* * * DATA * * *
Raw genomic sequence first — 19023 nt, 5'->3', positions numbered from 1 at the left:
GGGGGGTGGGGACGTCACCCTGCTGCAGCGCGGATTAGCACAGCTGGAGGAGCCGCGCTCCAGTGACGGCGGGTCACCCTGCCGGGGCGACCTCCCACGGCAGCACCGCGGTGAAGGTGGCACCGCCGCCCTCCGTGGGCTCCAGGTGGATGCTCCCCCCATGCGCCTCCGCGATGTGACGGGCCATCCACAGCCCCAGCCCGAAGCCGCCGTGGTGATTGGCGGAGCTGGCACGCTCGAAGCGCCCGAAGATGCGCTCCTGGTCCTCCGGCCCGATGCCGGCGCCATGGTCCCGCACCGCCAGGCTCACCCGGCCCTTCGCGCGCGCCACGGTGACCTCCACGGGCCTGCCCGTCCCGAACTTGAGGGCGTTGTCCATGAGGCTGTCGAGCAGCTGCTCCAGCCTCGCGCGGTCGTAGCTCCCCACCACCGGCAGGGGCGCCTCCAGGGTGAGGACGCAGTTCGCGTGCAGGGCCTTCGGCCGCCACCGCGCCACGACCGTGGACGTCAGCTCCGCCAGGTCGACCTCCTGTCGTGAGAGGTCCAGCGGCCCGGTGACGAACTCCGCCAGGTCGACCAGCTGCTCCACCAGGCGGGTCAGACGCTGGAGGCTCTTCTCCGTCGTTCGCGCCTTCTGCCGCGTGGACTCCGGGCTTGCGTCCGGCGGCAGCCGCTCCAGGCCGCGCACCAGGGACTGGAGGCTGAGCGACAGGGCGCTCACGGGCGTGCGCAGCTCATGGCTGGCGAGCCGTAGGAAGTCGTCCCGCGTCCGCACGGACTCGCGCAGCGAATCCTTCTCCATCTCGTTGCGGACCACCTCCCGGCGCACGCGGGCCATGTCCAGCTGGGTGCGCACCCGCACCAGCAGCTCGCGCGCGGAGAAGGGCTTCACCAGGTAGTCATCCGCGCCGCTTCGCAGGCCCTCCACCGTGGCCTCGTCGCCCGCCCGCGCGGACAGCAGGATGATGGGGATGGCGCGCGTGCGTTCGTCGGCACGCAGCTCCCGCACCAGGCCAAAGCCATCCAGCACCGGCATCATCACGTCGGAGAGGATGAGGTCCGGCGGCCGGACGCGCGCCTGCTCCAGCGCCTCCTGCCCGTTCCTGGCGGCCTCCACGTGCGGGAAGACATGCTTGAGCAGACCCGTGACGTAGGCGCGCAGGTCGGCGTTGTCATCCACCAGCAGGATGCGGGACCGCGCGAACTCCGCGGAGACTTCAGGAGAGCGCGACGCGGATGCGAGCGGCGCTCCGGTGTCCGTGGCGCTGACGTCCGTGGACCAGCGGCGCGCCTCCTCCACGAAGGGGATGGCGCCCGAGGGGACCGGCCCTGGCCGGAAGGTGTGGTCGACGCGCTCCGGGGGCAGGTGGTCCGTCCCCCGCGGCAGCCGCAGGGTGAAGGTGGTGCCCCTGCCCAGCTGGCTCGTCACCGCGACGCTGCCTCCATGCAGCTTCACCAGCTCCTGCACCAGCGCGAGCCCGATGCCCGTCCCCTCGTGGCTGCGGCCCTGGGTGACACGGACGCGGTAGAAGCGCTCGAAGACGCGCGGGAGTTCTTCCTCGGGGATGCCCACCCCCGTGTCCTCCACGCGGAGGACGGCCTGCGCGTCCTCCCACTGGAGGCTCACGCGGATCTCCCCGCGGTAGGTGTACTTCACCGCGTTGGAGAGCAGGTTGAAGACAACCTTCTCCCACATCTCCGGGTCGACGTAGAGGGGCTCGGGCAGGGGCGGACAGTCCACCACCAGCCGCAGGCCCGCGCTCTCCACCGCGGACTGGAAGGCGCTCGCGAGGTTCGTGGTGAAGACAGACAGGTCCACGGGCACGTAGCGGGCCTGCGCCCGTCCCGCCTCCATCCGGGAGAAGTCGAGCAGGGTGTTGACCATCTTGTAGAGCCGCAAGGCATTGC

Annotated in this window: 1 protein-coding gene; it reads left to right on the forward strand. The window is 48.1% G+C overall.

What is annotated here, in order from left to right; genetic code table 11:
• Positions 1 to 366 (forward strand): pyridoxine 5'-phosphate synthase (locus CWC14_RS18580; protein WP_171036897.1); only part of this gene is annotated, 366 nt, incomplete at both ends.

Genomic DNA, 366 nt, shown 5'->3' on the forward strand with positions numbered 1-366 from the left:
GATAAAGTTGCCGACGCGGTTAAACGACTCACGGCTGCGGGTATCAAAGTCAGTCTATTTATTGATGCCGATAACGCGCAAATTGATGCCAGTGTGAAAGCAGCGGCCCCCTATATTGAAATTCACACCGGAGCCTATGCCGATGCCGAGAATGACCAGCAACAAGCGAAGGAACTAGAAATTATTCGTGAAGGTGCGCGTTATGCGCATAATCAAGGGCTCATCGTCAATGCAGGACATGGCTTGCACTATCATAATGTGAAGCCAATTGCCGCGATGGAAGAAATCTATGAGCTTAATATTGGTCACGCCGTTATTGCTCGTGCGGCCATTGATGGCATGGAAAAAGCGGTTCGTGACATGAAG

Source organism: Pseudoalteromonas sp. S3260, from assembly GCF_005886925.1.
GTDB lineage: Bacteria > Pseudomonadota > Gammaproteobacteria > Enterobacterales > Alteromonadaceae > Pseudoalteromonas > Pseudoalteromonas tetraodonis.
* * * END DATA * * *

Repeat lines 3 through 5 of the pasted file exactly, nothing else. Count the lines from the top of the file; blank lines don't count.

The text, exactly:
Annotated in this window: 1 protein-coding gene; it reads left to right on the forward strand. The window is 48.1% G+C overall.

What is annotated here, in order from left to right; genetic code table 11:
• Positions 1 to 366 (forward strand): pyridoxine 5'-phosphate synthase (locus CWC14_RS18580; protein WP_171036897.1); only part of this gene is annotated, 366 nt, incomplete at both ends.